Mother, daughter earn tech-college degrees
When Ashley Colbeth came to the Chippewa Valley Technical College (CVTC) River Falls Campus a couple of years ago to take a placement test in typing, her mother, Susan, came along with her.
At that point Susan wasn't even thinking about attending CVTC herself, but layoffs from two jobs led her to give a lot of thought to her future.
Now the future has come into focus for both mother and daughter as both crossed the same stage last Thursday night and accepted diplomas in the same program, from the same school.
The Colbeths were among 67 graduates in six programs honored at the May 9 CVTC commencement ceremony at River Falls High School.
They were among seven graduates in the Administrative Professional program, both receiving scholastic honors.
Though Susan, 52, and Ashley, 22, are at different stages in their lives, they came to CVTC for the same reason, one shared by so many CVTC graduates -- a need for a new career direction.
Ashley took a Certified Nursing Assistant class at CVTC a few years ago. She was working in the field in River Falls before attending Carroll University in Waukesha to study physical therapy and exercise science.
The university didn't work out, partly because of the distance from her support network of friends and family. So Ashley moved back home.
"I got my old job back, but I wanted something more behind-the-scenes, in office work instead of patient care," said Ashley, about enrolling in CVTC's Administrative Professional program.
Susan, a 1979 Ellsworth High School graduate, worked at Smead Manufacturing in Hastings, Minn., for 25 years before becoming being laid off in March 2011. She found work at a solar panel firm in Prescott, but got laid off there, too.
About two weeks before the fall 2011 term started, Susan decided to enroll in CVTC, choosing the same program as her daughter.
"It was kind of awesome at first," Ashley said. "She was a good study buddy."
Added Susan: "We're good support for one another. We have a pretty good relationship."
Ashley was particularly helpful bringing her mother up to speed on the use of today's essential educational tool -- the computer.
For a while Susan wasn't sure if she would make it.
"It's a big adjustment to go from factory work your whole life to school," Susan said. "But Ashley told me to give it two or three weeks. I started feeling pretty comfortable."
Ashley had challenges of her own, continuing to work full time while going to school.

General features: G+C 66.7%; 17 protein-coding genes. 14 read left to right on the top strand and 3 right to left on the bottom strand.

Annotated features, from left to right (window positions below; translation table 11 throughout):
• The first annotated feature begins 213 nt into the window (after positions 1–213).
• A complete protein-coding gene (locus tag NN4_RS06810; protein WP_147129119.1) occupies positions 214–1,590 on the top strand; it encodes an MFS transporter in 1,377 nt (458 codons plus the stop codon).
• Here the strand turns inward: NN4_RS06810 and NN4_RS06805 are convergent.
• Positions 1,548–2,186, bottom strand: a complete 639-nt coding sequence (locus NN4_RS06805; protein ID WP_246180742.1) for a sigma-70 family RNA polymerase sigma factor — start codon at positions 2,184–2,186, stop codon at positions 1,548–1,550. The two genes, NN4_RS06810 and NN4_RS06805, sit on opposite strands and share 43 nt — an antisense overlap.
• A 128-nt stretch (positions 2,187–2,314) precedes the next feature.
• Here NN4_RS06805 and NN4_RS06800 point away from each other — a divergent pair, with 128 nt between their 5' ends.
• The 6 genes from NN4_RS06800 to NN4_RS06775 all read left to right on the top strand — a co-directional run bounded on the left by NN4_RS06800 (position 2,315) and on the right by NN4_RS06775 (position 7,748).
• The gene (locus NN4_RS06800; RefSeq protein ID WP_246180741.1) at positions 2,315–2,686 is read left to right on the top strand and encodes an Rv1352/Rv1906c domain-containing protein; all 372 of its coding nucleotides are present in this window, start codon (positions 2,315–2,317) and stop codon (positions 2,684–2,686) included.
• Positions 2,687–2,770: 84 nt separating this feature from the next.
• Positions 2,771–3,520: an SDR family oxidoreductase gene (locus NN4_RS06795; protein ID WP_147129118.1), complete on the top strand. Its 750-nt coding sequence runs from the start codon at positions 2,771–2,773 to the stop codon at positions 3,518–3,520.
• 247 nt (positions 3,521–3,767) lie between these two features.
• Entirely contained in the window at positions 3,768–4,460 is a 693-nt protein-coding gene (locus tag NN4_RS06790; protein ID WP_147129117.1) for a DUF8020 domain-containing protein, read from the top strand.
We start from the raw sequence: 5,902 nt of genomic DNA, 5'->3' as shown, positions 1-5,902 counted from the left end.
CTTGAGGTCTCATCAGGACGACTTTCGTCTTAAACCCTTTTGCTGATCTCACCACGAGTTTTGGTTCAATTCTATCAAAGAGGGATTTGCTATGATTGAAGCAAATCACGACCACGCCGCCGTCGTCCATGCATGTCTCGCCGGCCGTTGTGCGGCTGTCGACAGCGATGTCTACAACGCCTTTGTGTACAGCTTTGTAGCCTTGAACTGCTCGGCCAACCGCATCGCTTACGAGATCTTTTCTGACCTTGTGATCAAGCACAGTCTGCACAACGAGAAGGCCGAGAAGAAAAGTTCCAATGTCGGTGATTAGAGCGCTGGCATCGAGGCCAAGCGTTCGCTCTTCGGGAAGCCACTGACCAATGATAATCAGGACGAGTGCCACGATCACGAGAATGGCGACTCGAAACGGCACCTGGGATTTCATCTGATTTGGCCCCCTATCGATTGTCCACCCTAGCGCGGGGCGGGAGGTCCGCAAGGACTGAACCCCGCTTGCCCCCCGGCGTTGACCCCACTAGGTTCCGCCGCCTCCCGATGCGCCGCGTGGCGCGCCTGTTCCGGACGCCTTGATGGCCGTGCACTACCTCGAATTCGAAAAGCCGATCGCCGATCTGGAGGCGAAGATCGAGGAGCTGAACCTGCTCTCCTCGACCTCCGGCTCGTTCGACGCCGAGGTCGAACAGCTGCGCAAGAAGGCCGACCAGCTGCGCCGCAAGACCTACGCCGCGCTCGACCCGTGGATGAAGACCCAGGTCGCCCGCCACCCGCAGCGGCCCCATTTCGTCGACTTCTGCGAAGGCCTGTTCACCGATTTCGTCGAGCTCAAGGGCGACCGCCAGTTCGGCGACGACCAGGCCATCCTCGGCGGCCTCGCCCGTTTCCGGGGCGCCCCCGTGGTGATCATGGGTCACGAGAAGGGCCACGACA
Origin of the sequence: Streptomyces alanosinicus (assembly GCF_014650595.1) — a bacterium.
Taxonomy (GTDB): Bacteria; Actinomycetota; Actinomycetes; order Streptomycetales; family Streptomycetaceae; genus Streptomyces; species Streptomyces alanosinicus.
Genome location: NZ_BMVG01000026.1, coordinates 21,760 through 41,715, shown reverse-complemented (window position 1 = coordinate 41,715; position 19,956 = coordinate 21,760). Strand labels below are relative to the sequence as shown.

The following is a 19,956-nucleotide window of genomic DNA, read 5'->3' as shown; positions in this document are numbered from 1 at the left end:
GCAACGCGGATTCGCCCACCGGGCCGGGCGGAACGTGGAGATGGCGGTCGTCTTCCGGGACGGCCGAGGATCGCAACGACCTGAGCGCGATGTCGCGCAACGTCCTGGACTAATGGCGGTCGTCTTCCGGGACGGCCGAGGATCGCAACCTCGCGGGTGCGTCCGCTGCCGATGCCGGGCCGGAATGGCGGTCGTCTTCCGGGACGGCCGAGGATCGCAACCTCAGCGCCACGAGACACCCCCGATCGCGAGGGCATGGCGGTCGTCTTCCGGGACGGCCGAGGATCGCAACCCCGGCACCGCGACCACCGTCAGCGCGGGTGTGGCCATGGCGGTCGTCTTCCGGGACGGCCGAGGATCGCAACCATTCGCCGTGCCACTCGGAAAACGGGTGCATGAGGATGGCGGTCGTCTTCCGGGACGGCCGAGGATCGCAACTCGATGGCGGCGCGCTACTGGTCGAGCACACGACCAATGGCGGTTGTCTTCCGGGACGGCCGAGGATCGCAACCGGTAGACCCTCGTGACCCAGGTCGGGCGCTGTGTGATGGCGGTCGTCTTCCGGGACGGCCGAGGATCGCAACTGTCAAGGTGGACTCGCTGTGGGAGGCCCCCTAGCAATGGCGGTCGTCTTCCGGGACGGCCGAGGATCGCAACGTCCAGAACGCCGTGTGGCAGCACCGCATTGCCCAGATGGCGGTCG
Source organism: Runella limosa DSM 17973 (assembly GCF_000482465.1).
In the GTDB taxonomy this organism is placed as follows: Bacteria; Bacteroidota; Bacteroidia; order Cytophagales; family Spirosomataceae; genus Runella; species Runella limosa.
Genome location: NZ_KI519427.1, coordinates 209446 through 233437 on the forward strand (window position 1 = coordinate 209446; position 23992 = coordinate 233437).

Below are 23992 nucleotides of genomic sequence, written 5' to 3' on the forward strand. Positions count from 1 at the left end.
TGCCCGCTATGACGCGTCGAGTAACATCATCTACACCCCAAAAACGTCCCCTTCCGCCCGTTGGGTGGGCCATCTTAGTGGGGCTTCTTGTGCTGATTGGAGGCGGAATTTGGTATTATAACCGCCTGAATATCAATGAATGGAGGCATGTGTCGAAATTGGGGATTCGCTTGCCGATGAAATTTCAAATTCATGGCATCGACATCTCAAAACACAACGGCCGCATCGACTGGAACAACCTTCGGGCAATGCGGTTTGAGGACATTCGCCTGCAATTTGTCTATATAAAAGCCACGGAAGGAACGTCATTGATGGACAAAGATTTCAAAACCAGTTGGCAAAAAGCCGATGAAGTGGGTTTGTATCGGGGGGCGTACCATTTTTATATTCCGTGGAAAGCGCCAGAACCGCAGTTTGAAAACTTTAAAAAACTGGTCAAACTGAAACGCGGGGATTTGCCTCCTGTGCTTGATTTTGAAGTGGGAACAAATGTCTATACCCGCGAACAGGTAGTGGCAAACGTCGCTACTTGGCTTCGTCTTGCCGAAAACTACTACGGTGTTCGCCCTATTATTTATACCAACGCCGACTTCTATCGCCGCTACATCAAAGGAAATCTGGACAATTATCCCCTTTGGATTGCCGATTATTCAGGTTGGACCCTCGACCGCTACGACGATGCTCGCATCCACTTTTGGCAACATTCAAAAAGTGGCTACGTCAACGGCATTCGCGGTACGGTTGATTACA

There hasn't been much rivalry over bragging rights to the best grades in the Colbeth household, but now the real work of finding post-college employment begins.
"I'm excited, but nervous about graduation," Susan said. "But I really am optimistic that I'm going to find a job."
Ashley has signed on with an employment service in Minneapolis.
"Hudson Hospital is putting a big addition on, so I am hoping to get in there," said Susan.
"No, that's mine," Ashley replied with a smile.
As with any graduation, there were plenty of thanks, congratulations and best wishes expressed both during and after last Thursday's CVTC ceremony.
Student speaker Paul Copeland of the Criminal Justice/Law Enforcement program thanked instructors, a number of them by name, for their selfless dedication.
"We are brothers and sisters raised in an education environment by those who have given their time to see that we are successful, that we are ready, and that we are the best," Copeland said. "We have been given a proud torch to carry, that we can continue to keep lit with our skills earned here.
Faculty speaker Kristina Novek, a math and science instructor, praised the graduates for taking risks. She challenged them to continue to do so.
"Memorize how you feel at this moment," Novek said. "Remember the pride and sense of accomplishment that graduation gave you. Strive for this feeling in all aspects of your life. To do this, you will have to take more risks,"
The Chippewa Valley Technical College system has campuses located in Chippewa Falls, Eau Claire, Menomonie, Neillsville and River Falls.
CVTC serves an 11-county area in west central Wisconsin and is part of the Wisconsin Technical College System (WTCS).